Valpak shares views on e-waste regulation reforms

Valpak Policy Advisor, Henry Smith provides insights on e-waste regulation reforms. His blog summarises the latest developments which will shape the future of the UK's Waste Electrical and Electronic Equipment (WEEE) Regulations and electronic waste management.

With the much-anticipated Waste Electrical and Electronic Equipment (WEEE) consultation and call for evidence only closing at the beginning of March, it was no surprise that they were the central talking point during this year’s WEEE Conference, held last week in London.

Valpak engaged extensively with members before submitting our responses, but here we will explore some of the key themes of these.

Calling for more research

Several proposals within the consultation were ambitious measures to get more WEEE out of residual waste. Chief amongst which was the proposal to introduce a nationwide household collections service for small WEEE. Whilst minimising the amount of WEEE being disposed of via residual waste is a widely supported aim, the lack of evidence that household collections are an effective means of achieving this was plain to see across both the consultation and the associated impact assessment. Given such an undertaking would be a necessarily expensive project to embark on, we believe further research is needed to fully assess efficacy and value for money.

The need for greater information recurred throughout our consultation and call for evidence responses – particularly concerning proposals to overhaul obligations for business-to-business electrical and electronic equipment (EEE) producers, and the introduction of eco-design/eco-modulation measures. Reforms must be evidence-based; therefore, we felt the need to call for greater evidence.

Distributor obligations

Distributor takeback is a well-established route for WEEE to be recovered and sent for recycling. The consultation expressed a desire of Defra’s to build upon the regulatory provisions underpinning this, expanding the basis on which distributors must take back WEEE, and crucially aligning takeback requirements of online retailers with traditional brick-and-mortar sellers. Valpak has consistently held that obligations for businesses placing items onto the UK market ought to be aligned as far as is practicable, irrespective of their route to market. So, in our consultation response, we supported increasing responsibilities for online sellers, online marketplaces, and fulfilment houses, as well as alterations to the threshold at which retailers become obligated to take back WEEE.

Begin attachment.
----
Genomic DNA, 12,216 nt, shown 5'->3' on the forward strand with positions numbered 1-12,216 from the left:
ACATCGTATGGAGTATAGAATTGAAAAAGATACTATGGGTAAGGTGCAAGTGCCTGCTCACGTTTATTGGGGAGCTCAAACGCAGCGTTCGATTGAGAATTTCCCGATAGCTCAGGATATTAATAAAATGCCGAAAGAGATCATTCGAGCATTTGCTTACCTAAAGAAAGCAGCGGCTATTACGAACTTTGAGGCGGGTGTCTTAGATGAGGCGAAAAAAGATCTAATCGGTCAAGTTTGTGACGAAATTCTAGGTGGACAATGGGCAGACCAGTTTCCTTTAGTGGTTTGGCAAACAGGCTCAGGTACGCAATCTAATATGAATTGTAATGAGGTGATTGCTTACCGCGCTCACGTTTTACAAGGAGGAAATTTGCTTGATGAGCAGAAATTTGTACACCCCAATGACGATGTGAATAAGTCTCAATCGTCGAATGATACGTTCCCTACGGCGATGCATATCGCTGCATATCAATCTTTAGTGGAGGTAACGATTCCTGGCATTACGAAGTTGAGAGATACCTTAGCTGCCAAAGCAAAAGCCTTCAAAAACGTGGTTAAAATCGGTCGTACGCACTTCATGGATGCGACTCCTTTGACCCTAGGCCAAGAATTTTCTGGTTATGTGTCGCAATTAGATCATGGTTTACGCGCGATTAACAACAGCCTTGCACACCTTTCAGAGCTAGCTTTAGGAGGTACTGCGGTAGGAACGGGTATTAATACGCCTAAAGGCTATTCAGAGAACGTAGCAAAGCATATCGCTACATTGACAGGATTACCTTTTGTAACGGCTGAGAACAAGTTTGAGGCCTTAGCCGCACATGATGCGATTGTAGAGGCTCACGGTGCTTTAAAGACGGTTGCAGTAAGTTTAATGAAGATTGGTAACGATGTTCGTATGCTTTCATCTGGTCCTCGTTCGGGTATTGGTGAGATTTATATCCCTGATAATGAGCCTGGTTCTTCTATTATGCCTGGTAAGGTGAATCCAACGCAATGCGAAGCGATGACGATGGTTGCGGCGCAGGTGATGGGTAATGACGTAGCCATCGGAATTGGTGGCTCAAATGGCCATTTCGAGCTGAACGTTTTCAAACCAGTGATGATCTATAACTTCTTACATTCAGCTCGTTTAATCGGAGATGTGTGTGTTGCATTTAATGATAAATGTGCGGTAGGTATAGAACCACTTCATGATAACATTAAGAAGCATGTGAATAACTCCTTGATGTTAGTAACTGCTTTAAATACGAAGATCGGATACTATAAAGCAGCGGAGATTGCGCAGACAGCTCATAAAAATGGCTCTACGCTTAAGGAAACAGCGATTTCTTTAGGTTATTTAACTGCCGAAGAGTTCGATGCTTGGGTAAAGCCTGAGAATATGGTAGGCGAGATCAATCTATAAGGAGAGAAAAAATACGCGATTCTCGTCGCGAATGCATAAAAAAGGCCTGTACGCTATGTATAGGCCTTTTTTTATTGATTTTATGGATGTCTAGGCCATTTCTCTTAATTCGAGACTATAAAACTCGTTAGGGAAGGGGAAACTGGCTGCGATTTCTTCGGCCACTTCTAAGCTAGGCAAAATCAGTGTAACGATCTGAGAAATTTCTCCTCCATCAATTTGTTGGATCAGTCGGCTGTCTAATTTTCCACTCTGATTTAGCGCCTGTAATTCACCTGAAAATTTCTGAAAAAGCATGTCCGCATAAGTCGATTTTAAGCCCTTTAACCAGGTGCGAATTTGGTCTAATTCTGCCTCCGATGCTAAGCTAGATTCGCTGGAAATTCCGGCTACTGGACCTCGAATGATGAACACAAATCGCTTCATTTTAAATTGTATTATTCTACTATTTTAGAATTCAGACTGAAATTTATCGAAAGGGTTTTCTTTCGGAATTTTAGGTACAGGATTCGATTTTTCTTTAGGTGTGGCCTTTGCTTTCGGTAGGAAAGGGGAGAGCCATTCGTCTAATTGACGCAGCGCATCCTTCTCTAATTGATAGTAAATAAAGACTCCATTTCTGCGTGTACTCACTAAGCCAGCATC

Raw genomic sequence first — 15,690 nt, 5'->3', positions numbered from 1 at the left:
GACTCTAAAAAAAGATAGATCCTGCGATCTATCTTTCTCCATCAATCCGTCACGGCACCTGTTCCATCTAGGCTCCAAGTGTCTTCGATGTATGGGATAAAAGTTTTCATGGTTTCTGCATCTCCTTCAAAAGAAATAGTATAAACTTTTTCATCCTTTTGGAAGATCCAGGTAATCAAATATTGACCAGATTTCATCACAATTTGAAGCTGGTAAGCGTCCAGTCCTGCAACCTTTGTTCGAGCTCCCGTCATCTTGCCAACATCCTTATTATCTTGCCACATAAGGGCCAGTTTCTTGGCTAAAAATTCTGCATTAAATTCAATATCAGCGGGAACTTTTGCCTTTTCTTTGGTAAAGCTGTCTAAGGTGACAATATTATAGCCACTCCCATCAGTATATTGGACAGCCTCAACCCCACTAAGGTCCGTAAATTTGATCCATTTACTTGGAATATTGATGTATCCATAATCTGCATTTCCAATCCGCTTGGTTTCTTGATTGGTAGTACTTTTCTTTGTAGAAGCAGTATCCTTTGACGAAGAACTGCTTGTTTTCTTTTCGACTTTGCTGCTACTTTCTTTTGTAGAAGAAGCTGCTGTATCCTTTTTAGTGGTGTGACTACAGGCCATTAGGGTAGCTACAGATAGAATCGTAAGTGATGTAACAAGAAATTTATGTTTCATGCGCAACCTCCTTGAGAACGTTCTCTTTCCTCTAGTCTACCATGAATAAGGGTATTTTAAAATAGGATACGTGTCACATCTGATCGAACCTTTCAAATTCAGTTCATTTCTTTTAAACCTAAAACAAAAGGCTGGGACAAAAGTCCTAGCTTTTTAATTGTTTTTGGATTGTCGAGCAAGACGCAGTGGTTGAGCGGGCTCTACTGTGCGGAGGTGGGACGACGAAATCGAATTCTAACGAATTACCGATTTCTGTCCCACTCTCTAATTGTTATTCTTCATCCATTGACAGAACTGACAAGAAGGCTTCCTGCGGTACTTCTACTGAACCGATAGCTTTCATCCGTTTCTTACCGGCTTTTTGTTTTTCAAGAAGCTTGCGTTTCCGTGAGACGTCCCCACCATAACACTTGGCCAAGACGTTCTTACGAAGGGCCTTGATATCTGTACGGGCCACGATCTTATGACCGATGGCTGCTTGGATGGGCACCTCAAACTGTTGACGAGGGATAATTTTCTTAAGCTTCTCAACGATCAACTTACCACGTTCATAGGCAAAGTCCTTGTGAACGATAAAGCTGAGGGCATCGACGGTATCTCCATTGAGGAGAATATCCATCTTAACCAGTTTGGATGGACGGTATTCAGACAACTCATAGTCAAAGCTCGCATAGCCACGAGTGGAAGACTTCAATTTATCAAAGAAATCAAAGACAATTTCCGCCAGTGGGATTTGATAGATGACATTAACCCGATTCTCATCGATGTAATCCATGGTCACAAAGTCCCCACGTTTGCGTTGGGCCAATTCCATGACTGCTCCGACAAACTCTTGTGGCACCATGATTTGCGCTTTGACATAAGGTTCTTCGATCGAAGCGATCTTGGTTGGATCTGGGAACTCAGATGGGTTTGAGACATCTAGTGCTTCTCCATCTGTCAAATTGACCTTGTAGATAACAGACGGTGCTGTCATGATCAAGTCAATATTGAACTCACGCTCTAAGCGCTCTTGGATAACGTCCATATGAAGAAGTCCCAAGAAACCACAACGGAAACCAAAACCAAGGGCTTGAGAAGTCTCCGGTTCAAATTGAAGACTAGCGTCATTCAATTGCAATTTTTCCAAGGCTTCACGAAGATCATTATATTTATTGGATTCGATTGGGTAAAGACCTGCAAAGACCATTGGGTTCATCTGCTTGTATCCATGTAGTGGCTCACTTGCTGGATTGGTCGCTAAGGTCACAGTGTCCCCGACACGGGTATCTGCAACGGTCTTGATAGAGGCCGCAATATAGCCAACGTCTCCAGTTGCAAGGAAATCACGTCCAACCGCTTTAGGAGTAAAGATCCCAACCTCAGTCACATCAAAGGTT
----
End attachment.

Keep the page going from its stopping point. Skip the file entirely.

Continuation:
Research shows that notable portions of the UK population are unaware their electricals are recyclable and how to correctly dispose of them. As a result, Valpak supported the proposal that distributors of EEE should have enhanced requirements to inform customers at the point of sale about the many ways in which WEEE can be recycled. We elaborated on our response by urging government to require distributors to provide this vital information through as many avenues as possible. For instance, information about how to dispose of WEEE ought to be printed on receipts for EEE items, as well as making available QR codes linking to recycling information at the point of sale, or even requiring sales staff in-store to tell customers about their rights. To ensure consistency in messaging, we called for any new requirements for in-store retail to also be reflected in requirements online retailers are subjected to.


Vapes have unquestionably presented a challenge to the WEEE compliance system in recent times. Valpak was therefore happy to support efforts by Defra to build upon voluntary actions being taken by us and others to apply the significant cost of managing waste vapes directly and only to their producers through the creation of a fifteenth category for EEE. With the timing of new legislation to install this category being uncertain at present, we’ll continue to act voluntarily and collaboratively across the sector to ensure effective vape waste management systems exist.


Mentions of the timings for implementing many of the measures raised in the consultation were few and far between. This is perhaps of little surprise, not least in light of the experience of implementing EPR endured by the packaging sector across the last five years. Therefore, in our consultation response, we urged government to stage the introduction of various elements of reform to ensure gradual but notable progress in reforming the WEEE system is made, rather than holding reforms back until every aspect is capable of delivery in one sweep of action. For example, the much-needed fifteenth category for vapes, obligations for online marketplaces, and enhanced consumer information requirements must be introduced as early as possible, with larger more operationally focussed reforms such as expanded distributor takeback requirements likely only feasible with a couple of years notice. Further into the future, and only once another round of consultation has been conducted, should larger ticket items such as household collections be considered, to scale up costs and obligations for producers, distributors and other system actors alike.

Throughout our consultation and call for evidence response we aimed to be a constructive partner to government, as much like many other stakeholders across the value chain, we all want to drive up higher standards for the UK’s WEEE system – it is just a matter of determining how best we can achieve it.